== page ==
Lexipol's Fight Against Police Reform

58 Pages Posted: 29 Jun 2021 Last revised: 2 Feb 2022

See all articles by Ingrid V. Eagly

Ingrid V. Eagly

University of California, Los Angeles (UCLA) - School of Law; University of Oxford - Border Criminologies

Joanna C. Schwartz

University of California, Los Angeles (UCLA) - School of Law

Abstract

We are in the midst of a critically important moment in police reform. National and local attention is fixed on how to reduce the number of people killed and injured by the police. One approach—which has been recognized for decades to reduce police killings—is to limit police power to use force.

This Article is the first to uncover how an often-overlooked private company, Lexipol LLC, has become one of the most powerful voices pushing against reform of use-of-force standards. Founded in 2003, Lexipol now writes police policies and trainings for over one-fifth of American law enforcement agencies. As this Article documents, Lexipol has refused to incorporate common reform proposals into the policies it writes for its subscribers, including a use-of-force matrix, policies requiring de-escalation, or bright-line rules prohibiting certain types of behavior—like chokeholds and shooting into cars. Lexipol has also taken an active advocacy role in opposition to proposed reforms of police use-of-force standards, pushing, instead, for departments to hew closely to Graham v. Connor’s “objectively reasonable” standard. Finally, when use-of-force reforms have been enacted, Lexipol has attempted to minimize their impact.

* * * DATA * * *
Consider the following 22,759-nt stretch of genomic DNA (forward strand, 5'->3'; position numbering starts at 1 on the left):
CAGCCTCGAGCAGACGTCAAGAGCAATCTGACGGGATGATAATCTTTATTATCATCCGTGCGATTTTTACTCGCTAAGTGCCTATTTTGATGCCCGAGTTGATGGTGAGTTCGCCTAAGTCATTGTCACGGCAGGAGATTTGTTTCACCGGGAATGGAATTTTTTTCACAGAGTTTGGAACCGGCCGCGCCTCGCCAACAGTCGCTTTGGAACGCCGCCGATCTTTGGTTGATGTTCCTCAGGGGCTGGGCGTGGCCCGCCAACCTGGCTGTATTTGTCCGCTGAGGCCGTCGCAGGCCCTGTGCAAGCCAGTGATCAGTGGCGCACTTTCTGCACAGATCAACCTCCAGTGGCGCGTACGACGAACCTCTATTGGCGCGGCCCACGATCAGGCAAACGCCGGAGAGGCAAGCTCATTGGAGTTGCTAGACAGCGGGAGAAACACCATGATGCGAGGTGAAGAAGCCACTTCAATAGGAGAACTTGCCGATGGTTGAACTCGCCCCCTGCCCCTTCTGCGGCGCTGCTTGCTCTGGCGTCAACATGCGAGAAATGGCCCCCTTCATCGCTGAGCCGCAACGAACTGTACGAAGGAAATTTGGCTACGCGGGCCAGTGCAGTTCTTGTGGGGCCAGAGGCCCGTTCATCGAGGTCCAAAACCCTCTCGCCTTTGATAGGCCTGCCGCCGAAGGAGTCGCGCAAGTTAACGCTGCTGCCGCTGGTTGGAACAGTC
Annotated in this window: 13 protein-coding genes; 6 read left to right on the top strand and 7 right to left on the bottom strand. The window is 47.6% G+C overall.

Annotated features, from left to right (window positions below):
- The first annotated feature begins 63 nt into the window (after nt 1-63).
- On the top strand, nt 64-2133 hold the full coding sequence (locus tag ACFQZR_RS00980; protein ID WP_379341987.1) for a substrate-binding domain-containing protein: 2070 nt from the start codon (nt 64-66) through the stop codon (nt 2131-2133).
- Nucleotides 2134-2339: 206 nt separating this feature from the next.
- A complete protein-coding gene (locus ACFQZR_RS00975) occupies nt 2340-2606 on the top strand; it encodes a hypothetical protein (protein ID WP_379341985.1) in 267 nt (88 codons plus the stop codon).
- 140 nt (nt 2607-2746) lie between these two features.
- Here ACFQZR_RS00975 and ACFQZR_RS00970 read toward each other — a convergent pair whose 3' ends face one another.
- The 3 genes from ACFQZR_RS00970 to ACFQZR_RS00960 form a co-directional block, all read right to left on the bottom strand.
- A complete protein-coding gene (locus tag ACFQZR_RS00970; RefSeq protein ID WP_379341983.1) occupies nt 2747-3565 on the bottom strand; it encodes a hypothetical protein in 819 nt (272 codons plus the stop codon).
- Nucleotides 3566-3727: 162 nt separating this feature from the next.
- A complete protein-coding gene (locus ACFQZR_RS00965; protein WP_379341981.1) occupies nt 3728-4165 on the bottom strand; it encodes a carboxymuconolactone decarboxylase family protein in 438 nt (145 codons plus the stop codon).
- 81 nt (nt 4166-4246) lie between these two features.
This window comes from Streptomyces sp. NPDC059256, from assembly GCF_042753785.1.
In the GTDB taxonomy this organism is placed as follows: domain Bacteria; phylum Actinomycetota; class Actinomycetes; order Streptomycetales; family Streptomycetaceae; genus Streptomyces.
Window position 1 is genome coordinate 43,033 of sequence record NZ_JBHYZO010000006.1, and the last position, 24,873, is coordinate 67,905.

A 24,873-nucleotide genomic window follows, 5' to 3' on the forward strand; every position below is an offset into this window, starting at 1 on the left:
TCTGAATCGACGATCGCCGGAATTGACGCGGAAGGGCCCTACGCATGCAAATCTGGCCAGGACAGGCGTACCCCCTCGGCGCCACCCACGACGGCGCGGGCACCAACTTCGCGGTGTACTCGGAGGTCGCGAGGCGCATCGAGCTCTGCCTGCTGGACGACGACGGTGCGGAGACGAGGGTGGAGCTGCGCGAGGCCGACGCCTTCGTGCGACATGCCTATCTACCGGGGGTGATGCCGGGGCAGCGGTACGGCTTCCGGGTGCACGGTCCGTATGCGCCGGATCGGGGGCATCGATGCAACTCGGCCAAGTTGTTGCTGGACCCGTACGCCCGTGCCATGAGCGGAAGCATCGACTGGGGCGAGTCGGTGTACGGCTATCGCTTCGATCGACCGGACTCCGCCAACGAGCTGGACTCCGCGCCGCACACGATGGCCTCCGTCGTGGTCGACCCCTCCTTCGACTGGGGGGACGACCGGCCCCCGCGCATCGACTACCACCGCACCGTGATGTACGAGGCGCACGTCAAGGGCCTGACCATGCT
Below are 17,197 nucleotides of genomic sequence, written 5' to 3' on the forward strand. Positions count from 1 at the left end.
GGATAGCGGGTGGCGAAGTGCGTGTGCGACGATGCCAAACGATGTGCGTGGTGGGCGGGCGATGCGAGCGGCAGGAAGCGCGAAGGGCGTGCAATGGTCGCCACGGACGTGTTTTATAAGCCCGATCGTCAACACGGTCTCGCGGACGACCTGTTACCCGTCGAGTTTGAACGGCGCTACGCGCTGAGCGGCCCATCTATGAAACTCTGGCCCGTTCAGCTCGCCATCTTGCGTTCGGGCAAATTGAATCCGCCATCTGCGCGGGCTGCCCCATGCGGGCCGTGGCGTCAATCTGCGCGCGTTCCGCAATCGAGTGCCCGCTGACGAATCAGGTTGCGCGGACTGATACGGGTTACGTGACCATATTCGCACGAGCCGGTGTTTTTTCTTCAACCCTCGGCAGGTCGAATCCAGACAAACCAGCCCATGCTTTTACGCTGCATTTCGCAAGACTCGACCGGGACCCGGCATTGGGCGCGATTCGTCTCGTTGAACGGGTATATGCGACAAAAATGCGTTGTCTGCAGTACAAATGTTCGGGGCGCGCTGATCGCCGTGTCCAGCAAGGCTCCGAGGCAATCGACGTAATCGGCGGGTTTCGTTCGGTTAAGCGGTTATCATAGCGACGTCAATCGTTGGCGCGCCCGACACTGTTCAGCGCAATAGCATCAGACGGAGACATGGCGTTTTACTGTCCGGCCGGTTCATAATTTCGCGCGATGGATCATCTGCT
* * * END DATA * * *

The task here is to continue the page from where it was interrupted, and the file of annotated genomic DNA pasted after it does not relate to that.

Local governments, police departments, and insurers have long viewed Lexipol as a critically important partner in keeping policies lawful and up-to-date. This Article makes clear that they should take a closer look. Lexipol’s aggressive efforts to retain wide officer discretion to use force may ultimately expose officers and agencies to liability instead of shielding them from it. It is time for advocacy groups seeking policing improvements to train their sights on Lexipol. Unless and until Lexipol changes its approach, the company should be viewed as a barrier to reform.

Keywords: use of force, policing, privatization, police reform

JEL Classification: K13, K41, K42

Suggested Citation

Eagly, Ingrid V. and Schwartz, Joanna C., Lexipol's Fight Against Police Reform. 97 Indiana Law Journal 1 (2022), UCLA School of Law, Public Law Research Paper No. 21-27, Available at SSRN: https://ssrn.com/abstract=3869120

Ingrid V. Eagly

University of California, Los Angeles (UCLA) - School of Law ( email )

385 Charles E. Young Dr. East
Los Angeles, CA 90095-1476
United States

University of Oxford - Border Criminologies ( email )

Manor Road Building
Manor Rd
Oxford, OX1 3UQ
United Kingdom

Joanna C. Schwartz (Contact Author)

University of California, Los Angeles (UCLA) - School of Law ( email )

385 Charles E. Young Dr. East
Room 1242
Los Angeles, CA 90095-1476
United States
(310) 206-4032 (Phone)

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